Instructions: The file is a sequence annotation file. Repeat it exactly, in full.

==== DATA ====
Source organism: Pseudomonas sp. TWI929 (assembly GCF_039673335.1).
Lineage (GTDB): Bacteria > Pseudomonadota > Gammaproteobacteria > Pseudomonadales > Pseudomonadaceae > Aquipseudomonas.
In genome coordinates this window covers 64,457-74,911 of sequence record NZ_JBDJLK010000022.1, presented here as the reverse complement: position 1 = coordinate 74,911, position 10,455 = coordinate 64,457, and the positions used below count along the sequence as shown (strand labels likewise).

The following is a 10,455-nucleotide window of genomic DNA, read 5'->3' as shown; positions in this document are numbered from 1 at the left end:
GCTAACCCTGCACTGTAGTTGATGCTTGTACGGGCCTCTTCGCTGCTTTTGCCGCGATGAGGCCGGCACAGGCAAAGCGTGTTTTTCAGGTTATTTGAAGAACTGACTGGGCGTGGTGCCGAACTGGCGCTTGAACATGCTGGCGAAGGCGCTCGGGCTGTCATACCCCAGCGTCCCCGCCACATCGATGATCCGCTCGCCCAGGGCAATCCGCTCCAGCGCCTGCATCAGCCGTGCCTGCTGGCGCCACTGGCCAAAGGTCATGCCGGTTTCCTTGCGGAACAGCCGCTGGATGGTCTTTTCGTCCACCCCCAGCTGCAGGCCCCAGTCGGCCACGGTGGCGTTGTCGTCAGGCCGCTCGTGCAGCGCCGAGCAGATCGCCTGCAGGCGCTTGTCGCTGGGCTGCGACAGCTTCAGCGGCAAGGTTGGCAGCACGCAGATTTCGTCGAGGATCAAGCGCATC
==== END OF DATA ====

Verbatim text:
Source organism: Pseudomonas sp. TWI929 (assembly GCF_039673335.1).
Lineage (GTDB): Bacteria > Pseudomonadota > Gammaproteobacteria > Pseudomonadales > Pseudomonadaceae > Aquipseudomonas.
In genome coordinates this window covers 64,457-74,911 of sequence record NZ_JBDJLK010000022.1, presented here as the reverse complement: position 1 = coordinate 74,911, position 10,455 = coordinate 64,457, and the positions used below count along the sequence as shown (strand labels likewise).

The following is a 10,455-nucleotide window of genomic DNA, read 5'->3' as shown; positions in this document are numbered from 1 at the left end:
GCTAACCCTGCACTGTAGTTGATGCTTGTACGGGCCTCTTCGCTGCTTTTGCCGCGATGAGGCCGGCACAGGCAAAGCGTGTTTTTCAGGTTATTTGAAGAACTGACTGGGCGTGGTGCCGAACTGGCGCTTGAACATGCTGGCGAAGGCGCTCGGGCTGTCATACCCCAGCGTCCCCGCCACATCGATGATCCGCTCGCCCAGGGCAATCCGCTCCAGCGCCTGCATCAGCCGTGCCTGCTGGCGCCACTGGCCAAAGGTCATGCCGGTTTCCTTGCGGAACAGCCGCTGGATGGTCTTTTCGTCCACCCCCAGCTGCAGGCCCCAGTCGGCCACGGTGGCGTTGTCGTCAGGCCGCTCGTGCAGCGCCGAGCAGATCGCCTGCAGGCGCTTGTCGCTGGGCTGCGACAGCTTCAGCGGCAAGGTTGGCAGCACGCAGATTTCGTCGAGGATCAAGCGCATC